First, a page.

"I don't know what's going on," I said. My tongue thick and clumsy and my mouth full of cotton, causing my words to be muffled.
"You do," Great Uncle Ptolemy assured me. "I was telling you a story, remember?"
It took me a minute, but he was right, I did know.
"Godfather Death," I said, remembering.
"Yes," Ptolemy replied and smiled. "And do you remember how the story ended?"
I looked around at the hall, at the candle in my hands.
"Yes," I said. I should probably have been worried, but I wasn't. I was already dead.
"You are not dead," Ptolemy replied, though I didn't think I'd spoken. "Not yet. You have a lot of time, still."
I looked down at the candle in my hands and held it a little tighter.
"Of course," Ptolemy said. "That can change. The candles are only a metaphor. A long wick does not necessarily a long life make. It isn't predestination. It's only a way of balancing things."
"Fairness," I said, still looking down at my candle.
"It is . . .. a kind of fairness," Ptolemy agreed. "Are you ready to go back now?"
"I'm not sure," I admitted. "I don't really know what to expect."
"That's life," Ptolemy said, and smiled.
And suddenly I was rushing upward. The wind tore the candle from my hands and spun me away like a leaf on the wind, fragile and insignificant. I flew forever and shattered like glass against the borders of infinity.
And then I was back in my body. Almost.
It's not easy to explain if you haven't had one of a very narrow range of experiences like sleep paralysis or locked-in syndrome. Maybe if you're familiar with disassociation?
I was there, sort of, in my body. Or maybe just a little to the left of it. But it wouldn't respond to me. I couldn't move my arms or open my eyes. I couldn't feel anything. If you'd ever slept on your arm long enough for it to go completely dead, it was like my body was one big dead limb. In case you don't know, it is fucking terrifying. I would have screamed my lungs out if I could. But my throat was as unresponsive as every other part of me. I became very afraid I had really died, my body was dead in a grave somewhere, and my dumb-ass ghost was trapped here still inhabiting a corpse. I couldn't think of anything more horrifying.
And then I heard something. Distant and muffled, like I was listening from a neighboring apartment. I tried to listen harder, but there was nothing to strain, nothing to push against, no way to struggle when with a last panicked thought in a brain gone dark. I tried to reach for my magic, to focus on it, but there was nothing. My magic just didn’t respond, it was like it wasn't there at all. I shoved down the panic, which made the voices a little clearer, so I tried harder.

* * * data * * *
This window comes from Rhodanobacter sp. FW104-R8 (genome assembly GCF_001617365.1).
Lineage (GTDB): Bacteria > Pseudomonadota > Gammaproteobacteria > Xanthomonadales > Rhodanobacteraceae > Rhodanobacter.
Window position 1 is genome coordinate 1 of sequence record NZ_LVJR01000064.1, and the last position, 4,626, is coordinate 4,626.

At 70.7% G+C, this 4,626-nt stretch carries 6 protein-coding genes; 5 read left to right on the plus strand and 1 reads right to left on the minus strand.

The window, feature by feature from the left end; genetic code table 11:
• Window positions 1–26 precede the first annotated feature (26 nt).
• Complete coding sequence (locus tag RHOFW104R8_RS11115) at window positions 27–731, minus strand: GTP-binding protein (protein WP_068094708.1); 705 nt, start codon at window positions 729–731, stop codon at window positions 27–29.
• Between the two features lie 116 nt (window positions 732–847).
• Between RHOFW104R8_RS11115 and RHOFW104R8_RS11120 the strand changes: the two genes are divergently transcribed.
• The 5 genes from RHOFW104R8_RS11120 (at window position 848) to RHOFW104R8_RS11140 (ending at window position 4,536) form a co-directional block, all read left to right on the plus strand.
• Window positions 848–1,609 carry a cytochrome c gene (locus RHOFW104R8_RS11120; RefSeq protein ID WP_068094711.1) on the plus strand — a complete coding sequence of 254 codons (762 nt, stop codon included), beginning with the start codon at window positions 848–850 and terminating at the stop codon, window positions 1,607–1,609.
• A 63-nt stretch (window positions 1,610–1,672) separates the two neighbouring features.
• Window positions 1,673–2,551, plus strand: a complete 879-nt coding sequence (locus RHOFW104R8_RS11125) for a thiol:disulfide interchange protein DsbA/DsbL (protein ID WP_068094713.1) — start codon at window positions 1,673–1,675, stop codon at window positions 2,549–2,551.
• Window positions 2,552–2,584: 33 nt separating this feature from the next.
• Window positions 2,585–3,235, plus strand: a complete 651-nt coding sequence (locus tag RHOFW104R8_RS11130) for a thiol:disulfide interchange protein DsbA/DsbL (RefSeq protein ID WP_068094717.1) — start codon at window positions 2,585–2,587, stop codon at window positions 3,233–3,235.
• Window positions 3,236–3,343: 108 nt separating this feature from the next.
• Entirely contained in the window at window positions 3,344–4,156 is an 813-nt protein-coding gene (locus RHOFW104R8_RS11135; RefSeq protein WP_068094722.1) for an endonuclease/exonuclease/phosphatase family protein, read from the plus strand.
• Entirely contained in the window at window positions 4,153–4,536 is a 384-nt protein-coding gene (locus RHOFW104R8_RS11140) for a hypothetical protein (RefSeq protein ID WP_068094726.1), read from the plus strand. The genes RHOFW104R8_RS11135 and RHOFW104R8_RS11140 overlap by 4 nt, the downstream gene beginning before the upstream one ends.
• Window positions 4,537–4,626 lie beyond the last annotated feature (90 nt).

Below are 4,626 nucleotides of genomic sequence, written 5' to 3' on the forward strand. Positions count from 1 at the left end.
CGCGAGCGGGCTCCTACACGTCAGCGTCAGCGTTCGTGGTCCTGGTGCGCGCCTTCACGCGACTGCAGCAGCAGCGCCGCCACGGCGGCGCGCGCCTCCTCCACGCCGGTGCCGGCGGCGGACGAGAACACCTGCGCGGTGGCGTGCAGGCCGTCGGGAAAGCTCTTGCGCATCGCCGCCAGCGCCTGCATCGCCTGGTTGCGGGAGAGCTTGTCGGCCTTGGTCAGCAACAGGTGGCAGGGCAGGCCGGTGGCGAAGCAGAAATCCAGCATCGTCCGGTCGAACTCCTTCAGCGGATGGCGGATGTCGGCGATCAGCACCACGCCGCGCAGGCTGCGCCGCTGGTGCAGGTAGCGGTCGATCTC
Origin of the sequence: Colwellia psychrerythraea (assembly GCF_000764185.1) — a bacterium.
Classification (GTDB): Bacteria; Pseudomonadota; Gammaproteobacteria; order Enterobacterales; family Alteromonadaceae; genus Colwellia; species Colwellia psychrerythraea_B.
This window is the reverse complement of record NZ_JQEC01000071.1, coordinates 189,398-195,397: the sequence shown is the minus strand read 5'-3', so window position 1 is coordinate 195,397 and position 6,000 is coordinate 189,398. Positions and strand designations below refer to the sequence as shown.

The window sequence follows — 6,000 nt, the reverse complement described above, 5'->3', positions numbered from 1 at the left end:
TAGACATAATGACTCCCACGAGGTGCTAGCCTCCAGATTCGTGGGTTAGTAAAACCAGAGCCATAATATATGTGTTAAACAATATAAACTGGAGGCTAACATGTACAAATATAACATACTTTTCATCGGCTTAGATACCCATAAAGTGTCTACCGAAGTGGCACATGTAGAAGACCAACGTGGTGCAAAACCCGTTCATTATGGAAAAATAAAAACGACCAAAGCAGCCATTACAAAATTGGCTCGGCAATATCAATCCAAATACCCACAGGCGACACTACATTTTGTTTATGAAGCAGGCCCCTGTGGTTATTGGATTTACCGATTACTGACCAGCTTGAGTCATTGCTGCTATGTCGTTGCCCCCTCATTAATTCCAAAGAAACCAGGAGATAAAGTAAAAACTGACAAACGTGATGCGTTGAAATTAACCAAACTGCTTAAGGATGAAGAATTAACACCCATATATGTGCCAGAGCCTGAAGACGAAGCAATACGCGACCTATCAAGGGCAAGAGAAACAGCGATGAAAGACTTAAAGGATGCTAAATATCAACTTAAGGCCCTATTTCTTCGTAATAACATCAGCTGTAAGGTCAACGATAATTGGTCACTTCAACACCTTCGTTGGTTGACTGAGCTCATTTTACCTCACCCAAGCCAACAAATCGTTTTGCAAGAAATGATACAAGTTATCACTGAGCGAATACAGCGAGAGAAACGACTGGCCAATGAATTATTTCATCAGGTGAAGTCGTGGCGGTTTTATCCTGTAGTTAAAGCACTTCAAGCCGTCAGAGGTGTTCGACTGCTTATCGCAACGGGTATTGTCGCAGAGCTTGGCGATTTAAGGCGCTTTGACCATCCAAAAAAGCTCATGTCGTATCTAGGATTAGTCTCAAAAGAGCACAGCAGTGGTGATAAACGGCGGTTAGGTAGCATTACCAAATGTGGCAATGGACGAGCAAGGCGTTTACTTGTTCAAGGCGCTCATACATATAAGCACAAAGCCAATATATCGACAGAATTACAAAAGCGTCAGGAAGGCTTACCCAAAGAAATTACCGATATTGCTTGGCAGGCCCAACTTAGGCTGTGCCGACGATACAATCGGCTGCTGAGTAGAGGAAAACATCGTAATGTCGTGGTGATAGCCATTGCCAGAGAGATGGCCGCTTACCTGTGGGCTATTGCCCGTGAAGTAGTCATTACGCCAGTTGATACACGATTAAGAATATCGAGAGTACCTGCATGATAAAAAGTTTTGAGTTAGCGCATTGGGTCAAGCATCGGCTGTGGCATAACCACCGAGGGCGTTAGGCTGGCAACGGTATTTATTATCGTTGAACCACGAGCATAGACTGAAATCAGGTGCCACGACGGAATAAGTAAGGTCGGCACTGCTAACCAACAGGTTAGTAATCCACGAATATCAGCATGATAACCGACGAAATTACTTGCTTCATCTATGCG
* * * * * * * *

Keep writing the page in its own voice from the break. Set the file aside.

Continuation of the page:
"—defensive hex of some kind. I'm surprised it didn't kill her."
"Can you fix it? Please tell me you can do something."
If I'd had any control over my heart, it would have leapt. Ethan!
"I'm not sure. The state she's in doesn't make sense. The more I look at this, the more sure I am that she should be dead."
It took me a minute to place Julius's voice. Were we back at the bar?
"Well, she's obviously not." Gwydion sounded impatient. "So, there must be a way to fix it. And remove the hex from the candle as well."
"I'm going to do my best," Julius said, calm and reassuring. "But I can't make any promises. She just took the magical equivalent of a shotgun blast to the face. It wasn't artful or complicated, it didn't have any rules or caveats. It was just a big angry blast of magic meant to kill anyone who tried to take the candle. It's not a spell I can break or undo, you understand? The damage is done."
"But she is still in there, right?" Ethan asked, his voice growing a little louder like he was moving closer. "She's not a . . . a vegetable or anything?"
"I believe her consciousness is still present," Julius said, and the particularity of his phrasing made even me nervous.
"Can we talk to her?" Cole's voice was so quiet I almost didn’t hear it. "If she's still in there, is there a way to like . . . make her hear us?"
Julius was quiet for a moment. "Maybe," he said finally. "I'll look into it. But we need to talk about . . ."
His voice started getting too quiet to hear. Were they leaving the room, or was I just losing my ability to hear them? There was no way to tell. The thought of being left alone like this filled me with panic. I focused harder, trying to find my body, willing it to move. I had to get back out there! I needed to help them!
For a moment, as I tried my hardest, I heard footsteps and the AC running. And then, like a rubber band snapping, I was flung away, my physical self vanishing like a last glimpse of the sun as I fell down a deep, dark well.